Right now, there are two types of electric passenger cars: low speed half-cars that appeal only to a small subset of drivers (see: Miles EV's current lineup, E-Z-Go golf carts, etc.) and highway speed vehicles that are either way too expensive (Tesla) or just being tested by the automakers (MINI E, smart ed, iMiEV). The Medium Speed Vehicle Coalition is pushing for a new, third class: EVs that can go up to 35 mph and have some - but not all - of the safety equipment that "real" cars have. Airbags and crash testing are a good idea, but does a car that can't go faster than 35 mph and would be restricted to streets with speed limits of 35 or slower need electronic stability control? Rick Sikes, Fleet Manager for the City of Santa Monica, told AutoblogGreen that ESC is expensive to add to a vehicle, a cost that most electric car start-ups can't afford.
So, what's the big deal with 35 mph? Currently, Neighborhood Electric Vehicles (NEVs) are electronically-limited to 25 mph and can drive on streets with posted speed limits of up to 35 mph. But, when drivers are on a 35 mph street and someone in front of them is going 25, Sikes said, it's common for them to act somewhat reckless in order to pass. On the other hand, when traffic is going 35 in a 35 zone, everyone's pretty much OK with the situation.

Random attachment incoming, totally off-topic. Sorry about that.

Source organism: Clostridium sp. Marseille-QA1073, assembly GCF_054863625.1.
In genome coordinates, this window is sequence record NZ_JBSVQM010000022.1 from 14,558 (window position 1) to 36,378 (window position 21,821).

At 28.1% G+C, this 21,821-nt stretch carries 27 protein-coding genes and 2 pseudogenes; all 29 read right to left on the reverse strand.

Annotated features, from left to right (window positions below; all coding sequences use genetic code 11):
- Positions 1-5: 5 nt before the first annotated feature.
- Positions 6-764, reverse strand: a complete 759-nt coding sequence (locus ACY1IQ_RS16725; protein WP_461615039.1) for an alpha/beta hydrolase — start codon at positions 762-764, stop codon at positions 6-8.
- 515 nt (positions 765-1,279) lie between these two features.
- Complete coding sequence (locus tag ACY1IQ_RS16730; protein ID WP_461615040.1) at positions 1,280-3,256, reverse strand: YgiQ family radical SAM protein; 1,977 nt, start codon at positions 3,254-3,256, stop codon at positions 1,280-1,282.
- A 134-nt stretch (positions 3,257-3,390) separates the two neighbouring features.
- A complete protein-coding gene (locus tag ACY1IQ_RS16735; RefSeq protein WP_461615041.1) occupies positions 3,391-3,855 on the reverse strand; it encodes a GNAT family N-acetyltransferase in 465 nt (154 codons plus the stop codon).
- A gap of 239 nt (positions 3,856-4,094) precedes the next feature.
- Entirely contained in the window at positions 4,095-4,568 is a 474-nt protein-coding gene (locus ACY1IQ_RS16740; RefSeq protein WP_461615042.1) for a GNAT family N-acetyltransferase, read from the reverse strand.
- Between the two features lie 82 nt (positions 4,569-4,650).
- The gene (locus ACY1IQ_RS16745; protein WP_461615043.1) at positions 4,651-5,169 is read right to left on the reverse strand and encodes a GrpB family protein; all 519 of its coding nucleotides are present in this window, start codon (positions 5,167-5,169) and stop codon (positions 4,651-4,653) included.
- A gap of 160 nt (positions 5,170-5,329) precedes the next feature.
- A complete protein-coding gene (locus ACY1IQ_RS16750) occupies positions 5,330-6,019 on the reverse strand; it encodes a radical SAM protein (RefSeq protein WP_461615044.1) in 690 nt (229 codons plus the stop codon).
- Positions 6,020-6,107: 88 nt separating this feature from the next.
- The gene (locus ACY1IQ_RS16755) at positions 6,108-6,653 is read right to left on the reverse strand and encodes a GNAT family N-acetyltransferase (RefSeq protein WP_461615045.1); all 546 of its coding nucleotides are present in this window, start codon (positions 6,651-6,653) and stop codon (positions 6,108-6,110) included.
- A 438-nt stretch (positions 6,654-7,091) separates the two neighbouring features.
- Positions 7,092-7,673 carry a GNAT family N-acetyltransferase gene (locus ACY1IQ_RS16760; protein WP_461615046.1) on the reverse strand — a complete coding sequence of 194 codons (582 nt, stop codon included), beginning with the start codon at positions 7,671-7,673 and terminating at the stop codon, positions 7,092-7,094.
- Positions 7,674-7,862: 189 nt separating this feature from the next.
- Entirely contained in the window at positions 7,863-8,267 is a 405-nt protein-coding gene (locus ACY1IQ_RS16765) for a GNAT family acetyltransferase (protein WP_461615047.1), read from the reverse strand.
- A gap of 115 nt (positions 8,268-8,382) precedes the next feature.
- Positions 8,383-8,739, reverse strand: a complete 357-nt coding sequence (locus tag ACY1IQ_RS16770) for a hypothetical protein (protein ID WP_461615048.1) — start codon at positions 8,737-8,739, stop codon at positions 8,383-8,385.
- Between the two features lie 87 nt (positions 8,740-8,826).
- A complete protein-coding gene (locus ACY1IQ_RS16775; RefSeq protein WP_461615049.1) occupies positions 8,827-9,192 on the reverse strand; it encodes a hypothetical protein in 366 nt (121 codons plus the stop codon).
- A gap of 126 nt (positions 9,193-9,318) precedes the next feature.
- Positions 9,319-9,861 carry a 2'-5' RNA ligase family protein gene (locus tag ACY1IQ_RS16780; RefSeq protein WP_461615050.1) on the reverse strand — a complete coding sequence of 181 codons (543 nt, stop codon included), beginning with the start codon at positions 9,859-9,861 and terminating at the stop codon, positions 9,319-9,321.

The other main benefit, of course, is that electric cars that can go 35 mph exist today (most NEVs have software that limits their top speed - the motor and batteries could handle the extra 10 mph or, at the most, would need just a bit of tweaking to get to 35) and at reasonable prices. Some of these EVs would need to be buffed up from their current NEV status by adding airbags and whatnot, but if the MSVC gets its wish and the laws are changed, then perhaps EVs like the Columbia Mega (above) that's on display here at the EDTA show could one day be more than a zero-emission curiosity.